By the early twentieth century, the National Association for the Advancement of Colored People (NAACP) began advocating against inequalities in the segregated U.S. public education system through a school equalization campaign. From 1933 to 1950, the NAACP and its legal team, led by Charles Hamilton Houston and later Thurgood Marshall, sought to equalize school facilities and teacher salaries, as well as desegregate graduate schools. In June of 1940, the Supreme Court refused to review a teacher salary equalization case based in the southern state of Virginia, Alston v. School Board of City of Norfolk. This dismissal allowed the lower state court’s decision to stand on this case, which ruled that the salaries of Black and White teachers must be equal if they are equally qualified. The case was a result of the litigation brought by educators Aline Black and later Melvin Alston, who sued the school board of Norfolk, Virginia, for the wide disparities in the salaries of Black and White teachers.
In the wake of this decision, South Carolina branches of the NAACP began investigating ways to sue for equal salaries for educators throughout their state. With the Alston decision in mind, the South Carolina General Assembly voted to raise all teacher salaries according to a merit system. They hoped this would quiet Black activism for equalization, but their decision failed to stop the larger movement. On November 10, 1943, NAACP lawyers filed a case, Duvall v. J.F. Seignous et al., with the federal district court to equalize the salary of Viola Louise Duvall, a Black educator from Charleston’s Burke High School. The trial on February 14, 1944 took only fifteen minutes. The evidence was clear. Though Duvall had earned the highest teaching certificate possible and was the best paid educator among her African American cohort, she earned $645 a year while the lowest paid White teacher with the same certificate earned $1,100. Judge J. Waties Waring of Charleston brought the Alston case to the school board lawyers’ attention, relying on this precedent in Virginia to rule in favor of the plaintiffs. Soon after, South Carolina civil rights activist Septima Clark worked with the NAACP to rally teacher support for a similar suit in Columbia. Despite these successes, the state’s General Assembly continued to avoid comprehensively equalizing salaries for Black and White teachers.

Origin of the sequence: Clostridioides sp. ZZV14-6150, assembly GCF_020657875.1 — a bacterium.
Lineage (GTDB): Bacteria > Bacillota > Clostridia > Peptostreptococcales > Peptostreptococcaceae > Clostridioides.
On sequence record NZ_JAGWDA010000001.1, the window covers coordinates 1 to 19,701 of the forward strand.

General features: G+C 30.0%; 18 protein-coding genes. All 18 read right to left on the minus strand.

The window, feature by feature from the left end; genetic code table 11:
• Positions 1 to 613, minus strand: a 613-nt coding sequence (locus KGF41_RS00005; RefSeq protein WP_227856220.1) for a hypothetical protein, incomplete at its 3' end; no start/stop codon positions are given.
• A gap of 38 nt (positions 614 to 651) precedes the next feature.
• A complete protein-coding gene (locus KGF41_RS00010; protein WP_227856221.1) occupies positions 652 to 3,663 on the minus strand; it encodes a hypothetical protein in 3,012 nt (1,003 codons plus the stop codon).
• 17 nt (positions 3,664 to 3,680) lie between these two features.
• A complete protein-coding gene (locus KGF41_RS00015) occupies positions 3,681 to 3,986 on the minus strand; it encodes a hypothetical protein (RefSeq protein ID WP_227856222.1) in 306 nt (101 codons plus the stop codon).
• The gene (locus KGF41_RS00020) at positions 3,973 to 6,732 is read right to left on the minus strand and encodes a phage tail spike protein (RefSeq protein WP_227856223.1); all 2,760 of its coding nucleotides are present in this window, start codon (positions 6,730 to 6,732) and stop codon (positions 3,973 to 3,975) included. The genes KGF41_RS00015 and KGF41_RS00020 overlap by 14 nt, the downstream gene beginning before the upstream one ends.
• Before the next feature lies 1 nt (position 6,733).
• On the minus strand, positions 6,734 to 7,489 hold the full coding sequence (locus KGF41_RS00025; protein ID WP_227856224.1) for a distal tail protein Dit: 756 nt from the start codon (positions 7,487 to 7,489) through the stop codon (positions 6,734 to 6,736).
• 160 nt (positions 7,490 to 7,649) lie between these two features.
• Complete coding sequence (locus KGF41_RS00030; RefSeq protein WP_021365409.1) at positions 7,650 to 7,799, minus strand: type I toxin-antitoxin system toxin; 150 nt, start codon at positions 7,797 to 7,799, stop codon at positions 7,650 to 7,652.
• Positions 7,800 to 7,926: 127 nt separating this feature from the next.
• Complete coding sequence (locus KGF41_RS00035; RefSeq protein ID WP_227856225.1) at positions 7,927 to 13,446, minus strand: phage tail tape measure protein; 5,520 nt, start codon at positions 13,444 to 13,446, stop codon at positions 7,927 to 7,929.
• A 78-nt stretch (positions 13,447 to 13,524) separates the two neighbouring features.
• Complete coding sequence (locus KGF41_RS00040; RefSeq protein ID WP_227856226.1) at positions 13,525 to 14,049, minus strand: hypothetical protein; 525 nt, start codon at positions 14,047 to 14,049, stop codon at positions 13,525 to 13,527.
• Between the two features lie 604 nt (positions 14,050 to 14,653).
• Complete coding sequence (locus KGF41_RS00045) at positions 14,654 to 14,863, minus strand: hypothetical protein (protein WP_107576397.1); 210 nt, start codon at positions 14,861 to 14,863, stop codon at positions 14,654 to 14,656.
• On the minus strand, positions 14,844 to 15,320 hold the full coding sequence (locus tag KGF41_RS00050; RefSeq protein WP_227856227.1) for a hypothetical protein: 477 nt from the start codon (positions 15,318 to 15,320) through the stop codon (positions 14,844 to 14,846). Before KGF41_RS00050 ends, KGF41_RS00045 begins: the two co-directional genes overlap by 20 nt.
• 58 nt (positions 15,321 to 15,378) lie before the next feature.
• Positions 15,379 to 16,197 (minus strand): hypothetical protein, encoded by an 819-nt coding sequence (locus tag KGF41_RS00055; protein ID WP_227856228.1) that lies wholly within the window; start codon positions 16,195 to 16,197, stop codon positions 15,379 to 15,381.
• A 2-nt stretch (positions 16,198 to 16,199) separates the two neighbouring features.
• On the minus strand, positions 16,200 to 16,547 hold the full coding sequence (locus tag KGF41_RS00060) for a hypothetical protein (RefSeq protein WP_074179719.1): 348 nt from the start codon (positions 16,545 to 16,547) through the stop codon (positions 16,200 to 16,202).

Although the NAACP originally pursued an equalization strategy, by the mid-twentieth century many of its leaders began to embrace the more radical move of fully desegregating public schools. On the local level, African American responses to this move were often divided. Challenging Jim Crow segregation required significant personal and financial risks. Desegregation also threatened the integrity of all-Black schools, and potentially the positions of Black teachers and administrators. Despite these concerns, many activists believed that separate schools could never be equal, and they advocated for integration. In the 1940s and 1950s, the NAACP began their push for desegregation by providing legal representation for African American students who wished to attend all-White graduate and professional schools. In 1944, a group of African American students applied for admission to South Carolina’s colleges, including thirty-three seniors from the Avery Normal Institute who submitted applications for admission to the College of Charleston. They were all denied. In 1946, John H. Wrighten applied for admission to the University of South Carolina Law School. After being denied, he sued the Board of Trustees of the University of South Carolina. Rather than desegregate the law school, the court ruled that South Carolina must provide an equal law school facility for Blacks. This set the tone for the state’s policy of school equalization as a strategy to prevent desegregation. South Carolina poured money into a new law school for African Americans at South Carolina State University in Orangeburg, allocating $200,000 for a building and $30,000 for a law library. When prompted with inquiries about the high costs, the Dean of the University of South Carolina’s law school explained, “Gentlemen, well I’ll tell you, the price of prejudice is very high.”